SUCCESSION PLANNING. For the last year or so I have been thinking intently about “Succession Planning.” That is: Who takes my place when I’m gone, and who takes the place of other key leaders when they are gone or leave? What happens if any one of us suddenly becomes sick or incapacitated? This is very important and needs to be addressed. Besides, it’s just a good strategic decision to be proactive in identifying future leaders and training them for succession. To that end, my eyes are wide open all the time for potential people that God may be raising up. While there are plenty of people who are currently positioned for increased leadership responsibilities and need to be moved up soon to take PCC into its next chapter, I’m thinking more long-term than that. It's a real possibility that PCC’s future senior pastor and pastoral team are 20-something year olds within our congregation right now. They need to be identified, cultivated, nurtured, trained, and accepted by our church family to facilitate a future transition.
ORGANIC COMMUNITY. One of the main strengths of PCC (and an appealing one) has always been our relational emphasis. As one of the purposes of the church, fellowship has always loomed large in our ministry decisions. Though we have grown over the years, have big events, and have systems in place to manage the organizational aspects of our church, fellowship (Koinonia) is still needed; now more than ever. That’s why we are going to be refocusing our efforts on relational connection. We are going to speak a new language and adopt a new way of thinking about how individuals and groups get connected to a church family and thrive. This much I know: We cannot program relationships – we must provide environments where spontaneous community can emerge. The goal is not to manufacture community, nor to build programs. The hope is to have nurturing enviroments where and thriving relationships emerge naturally and in healthy ways.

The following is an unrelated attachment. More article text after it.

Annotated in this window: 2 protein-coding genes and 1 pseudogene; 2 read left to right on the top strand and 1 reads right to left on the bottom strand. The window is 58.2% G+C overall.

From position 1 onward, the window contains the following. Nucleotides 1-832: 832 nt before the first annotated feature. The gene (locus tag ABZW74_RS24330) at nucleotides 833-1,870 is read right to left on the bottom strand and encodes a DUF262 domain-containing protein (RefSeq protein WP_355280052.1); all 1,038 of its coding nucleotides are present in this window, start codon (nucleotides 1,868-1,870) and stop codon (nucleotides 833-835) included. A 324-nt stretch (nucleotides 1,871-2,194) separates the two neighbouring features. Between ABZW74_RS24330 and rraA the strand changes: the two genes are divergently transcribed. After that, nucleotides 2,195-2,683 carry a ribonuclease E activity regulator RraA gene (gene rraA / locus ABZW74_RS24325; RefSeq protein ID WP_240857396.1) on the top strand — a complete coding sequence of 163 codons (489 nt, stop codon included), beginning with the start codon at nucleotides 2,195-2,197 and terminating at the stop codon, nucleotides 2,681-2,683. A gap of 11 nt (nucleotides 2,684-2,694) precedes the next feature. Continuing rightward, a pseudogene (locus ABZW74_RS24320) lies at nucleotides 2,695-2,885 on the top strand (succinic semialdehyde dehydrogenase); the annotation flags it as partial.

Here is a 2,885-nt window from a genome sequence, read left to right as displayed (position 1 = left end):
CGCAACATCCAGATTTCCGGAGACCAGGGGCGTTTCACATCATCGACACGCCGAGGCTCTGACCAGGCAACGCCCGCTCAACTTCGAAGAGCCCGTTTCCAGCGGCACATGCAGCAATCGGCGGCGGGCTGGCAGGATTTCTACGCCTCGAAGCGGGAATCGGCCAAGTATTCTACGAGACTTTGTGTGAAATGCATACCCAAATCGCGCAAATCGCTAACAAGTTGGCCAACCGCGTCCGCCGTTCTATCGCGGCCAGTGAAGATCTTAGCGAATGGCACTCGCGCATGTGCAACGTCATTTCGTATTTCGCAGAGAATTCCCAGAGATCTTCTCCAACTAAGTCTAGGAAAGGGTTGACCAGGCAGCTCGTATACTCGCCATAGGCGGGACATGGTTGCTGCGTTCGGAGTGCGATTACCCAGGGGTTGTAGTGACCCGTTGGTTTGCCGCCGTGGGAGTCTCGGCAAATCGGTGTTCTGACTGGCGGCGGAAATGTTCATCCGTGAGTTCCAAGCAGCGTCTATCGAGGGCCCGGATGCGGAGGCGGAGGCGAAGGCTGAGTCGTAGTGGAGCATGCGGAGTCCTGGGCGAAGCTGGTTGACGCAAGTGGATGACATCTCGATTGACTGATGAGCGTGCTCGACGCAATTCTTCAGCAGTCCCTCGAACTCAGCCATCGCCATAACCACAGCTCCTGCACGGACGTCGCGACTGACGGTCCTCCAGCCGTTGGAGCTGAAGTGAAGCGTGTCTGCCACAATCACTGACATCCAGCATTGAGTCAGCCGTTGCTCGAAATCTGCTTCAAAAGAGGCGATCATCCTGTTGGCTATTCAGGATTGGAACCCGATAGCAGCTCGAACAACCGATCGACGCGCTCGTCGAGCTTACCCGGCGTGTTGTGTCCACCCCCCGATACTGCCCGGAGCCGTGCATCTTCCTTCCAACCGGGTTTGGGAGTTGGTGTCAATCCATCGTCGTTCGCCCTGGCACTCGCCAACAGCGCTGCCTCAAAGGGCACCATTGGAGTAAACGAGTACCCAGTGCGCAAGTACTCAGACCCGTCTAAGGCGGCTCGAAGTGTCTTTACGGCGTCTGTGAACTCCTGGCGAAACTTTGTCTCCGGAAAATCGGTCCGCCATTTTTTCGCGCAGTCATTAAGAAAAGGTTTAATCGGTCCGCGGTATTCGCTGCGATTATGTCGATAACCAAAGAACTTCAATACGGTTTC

LOYALTY & DISLOYALTY. Lately I’ve been thinking a lot about this topic too. It is so important to the success of the local church. Thankfully I’ve been very blessed to have an abundance of loyal people in my life and ministry. PCC would not be where it is today without them, nor would I.
Loyalty is the principle qualification of any minister. Paul advised Timothy to select only those who were faithful, reliable, and trustworthy to be leaders in the church (2 Timothy 2:2). And personal experience has shown me that it is the faithful and loyal people in the church who are the most qualified to be leaders. Not the most gifted, talented, knowledgeable, or eloquent, but those who are loyal and faithful. “Moreover it is required in stewards, that a man be found faithful” (1 Cor. 4:2).